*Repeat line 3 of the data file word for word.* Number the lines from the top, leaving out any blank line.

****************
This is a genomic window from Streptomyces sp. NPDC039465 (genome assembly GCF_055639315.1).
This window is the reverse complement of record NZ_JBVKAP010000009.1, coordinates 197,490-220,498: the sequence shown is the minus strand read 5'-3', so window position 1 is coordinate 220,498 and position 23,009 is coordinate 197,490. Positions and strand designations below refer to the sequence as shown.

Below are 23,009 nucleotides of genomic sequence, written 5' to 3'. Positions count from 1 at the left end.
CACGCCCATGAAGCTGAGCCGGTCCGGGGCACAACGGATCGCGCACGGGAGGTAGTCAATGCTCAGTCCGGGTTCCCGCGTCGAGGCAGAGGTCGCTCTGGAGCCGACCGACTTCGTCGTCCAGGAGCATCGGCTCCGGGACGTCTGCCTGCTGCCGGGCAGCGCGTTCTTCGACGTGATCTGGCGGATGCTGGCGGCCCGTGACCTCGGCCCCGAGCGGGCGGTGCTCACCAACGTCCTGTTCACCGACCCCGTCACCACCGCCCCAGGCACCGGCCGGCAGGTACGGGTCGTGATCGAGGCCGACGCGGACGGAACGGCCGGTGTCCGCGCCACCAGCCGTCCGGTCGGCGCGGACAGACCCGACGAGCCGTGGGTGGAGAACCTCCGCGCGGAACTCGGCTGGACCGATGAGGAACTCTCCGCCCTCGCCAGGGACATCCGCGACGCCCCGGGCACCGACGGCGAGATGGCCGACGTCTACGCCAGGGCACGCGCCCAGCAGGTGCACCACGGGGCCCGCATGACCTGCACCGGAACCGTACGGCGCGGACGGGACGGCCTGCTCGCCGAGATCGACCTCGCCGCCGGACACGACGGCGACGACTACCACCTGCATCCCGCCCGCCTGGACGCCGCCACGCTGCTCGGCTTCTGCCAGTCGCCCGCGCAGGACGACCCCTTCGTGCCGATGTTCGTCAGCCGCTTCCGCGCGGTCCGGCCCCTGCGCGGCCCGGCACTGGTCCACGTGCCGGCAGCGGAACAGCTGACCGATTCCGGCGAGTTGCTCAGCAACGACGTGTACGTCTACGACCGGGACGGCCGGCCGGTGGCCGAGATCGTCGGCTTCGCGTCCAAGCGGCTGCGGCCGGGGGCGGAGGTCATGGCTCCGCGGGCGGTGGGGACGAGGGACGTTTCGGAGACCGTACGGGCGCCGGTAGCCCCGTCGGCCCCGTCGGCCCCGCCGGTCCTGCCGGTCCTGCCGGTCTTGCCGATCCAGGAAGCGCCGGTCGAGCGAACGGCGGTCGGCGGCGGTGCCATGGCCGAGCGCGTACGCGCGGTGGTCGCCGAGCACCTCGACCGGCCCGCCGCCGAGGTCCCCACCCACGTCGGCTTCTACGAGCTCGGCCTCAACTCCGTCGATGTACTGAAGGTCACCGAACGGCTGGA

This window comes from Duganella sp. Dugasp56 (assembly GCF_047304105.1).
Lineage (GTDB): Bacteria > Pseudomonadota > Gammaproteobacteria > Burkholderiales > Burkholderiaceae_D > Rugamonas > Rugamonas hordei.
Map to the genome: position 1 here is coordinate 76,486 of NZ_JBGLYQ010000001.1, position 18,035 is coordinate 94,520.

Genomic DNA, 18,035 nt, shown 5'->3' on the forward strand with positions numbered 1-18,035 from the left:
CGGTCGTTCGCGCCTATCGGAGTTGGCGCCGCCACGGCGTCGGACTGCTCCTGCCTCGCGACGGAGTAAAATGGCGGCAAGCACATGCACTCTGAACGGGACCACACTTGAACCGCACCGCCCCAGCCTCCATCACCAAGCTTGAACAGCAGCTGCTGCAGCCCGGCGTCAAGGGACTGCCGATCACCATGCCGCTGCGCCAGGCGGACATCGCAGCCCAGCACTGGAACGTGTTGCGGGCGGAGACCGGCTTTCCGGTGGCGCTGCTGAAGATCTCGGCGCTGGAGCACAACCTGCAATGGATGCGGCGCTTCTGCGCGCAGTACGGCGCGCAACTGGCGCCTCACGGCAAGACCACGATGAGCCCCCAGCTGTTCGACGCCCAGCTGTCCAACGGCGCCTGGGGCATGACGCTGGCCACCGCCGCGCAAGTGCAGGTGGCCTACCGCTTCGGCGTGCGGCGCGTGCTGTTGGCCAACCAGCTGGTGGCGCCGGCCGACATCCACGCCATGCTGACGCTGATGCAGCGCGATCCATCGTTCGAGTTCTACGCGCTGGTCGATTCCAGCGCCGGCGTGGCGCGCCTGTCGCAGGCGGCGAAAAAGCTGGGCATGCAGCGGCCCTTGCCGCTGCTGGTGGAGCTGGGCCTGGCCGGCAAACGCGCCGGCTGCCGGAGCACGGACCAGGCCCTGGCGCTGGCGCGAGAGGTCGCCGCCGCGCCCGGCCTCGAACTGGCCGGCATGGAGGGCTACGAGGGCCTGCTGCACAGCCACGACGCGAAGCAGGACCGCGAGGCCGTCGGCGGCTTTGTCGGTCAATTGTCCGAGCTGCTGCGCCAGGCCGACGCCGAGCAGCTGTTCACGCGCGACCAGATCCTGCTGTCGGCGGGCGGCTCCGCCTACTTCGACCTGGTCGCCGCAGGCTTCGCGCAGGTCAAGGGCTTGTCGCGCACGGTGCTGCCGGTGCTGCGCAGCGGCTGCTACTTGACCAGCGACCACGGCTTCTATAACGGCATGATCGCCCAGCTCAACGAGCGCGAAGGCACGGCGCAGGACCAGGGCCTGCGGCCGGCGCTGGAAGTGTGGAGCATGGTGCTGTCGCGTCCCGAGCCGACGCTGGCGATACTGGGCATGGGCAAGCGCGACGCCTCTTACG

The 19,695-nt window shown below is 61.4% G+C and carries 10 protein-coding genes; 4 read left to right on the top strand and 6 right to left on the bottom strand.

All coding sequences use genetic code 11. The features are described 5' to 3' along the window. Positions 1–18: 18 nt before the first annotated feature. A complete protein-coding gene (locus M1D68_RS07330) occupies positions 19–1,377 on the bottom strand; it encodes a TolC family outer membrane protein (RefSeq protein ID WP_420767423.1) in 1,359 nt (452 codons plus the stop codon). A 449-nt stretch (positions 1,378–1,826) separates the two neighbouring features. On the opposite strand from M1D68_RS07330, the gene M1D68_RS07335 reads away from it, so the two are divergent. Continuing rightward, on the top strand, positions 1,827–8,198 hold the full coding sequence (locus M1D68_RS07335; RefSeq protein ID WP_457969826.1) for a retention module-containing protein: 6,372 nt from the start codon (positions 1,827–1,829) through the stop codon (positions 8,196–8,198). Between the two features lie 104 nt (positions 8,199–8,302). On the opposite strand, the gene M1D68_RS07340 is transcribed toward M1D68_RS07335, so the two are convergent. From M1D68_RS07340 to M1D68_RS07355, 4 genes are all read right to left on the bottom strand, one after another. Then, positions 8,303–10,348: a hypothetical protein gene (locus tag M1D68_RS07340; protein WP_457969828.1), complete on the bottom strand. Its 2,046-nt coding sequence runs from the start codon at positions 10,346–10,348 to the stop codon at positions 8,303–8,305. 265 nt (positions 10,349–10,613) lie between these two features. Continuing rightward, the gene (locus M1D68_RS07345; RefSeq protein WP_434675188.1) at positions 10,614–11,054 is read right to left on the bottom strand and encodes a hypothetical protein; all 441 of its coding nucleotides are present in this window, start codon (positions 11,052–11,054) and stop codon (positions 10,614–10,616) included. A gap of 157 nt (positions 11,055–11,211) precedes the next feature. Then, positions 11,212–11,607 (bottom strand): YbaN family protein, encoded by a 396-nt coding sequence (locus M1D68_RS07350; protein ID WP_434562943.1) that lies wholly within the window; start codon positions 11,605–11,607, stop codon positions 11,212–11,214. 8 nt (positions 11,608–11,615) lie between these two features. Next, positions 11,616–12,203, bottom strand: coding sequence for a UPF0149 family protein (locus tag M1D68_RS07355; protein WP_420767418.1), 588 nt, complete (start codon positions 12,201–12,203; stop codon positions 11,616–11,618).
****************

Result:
Below are 23,009 nucleotides of genomic sequence, written 5' to 3'. Positions count from 1 at the left end.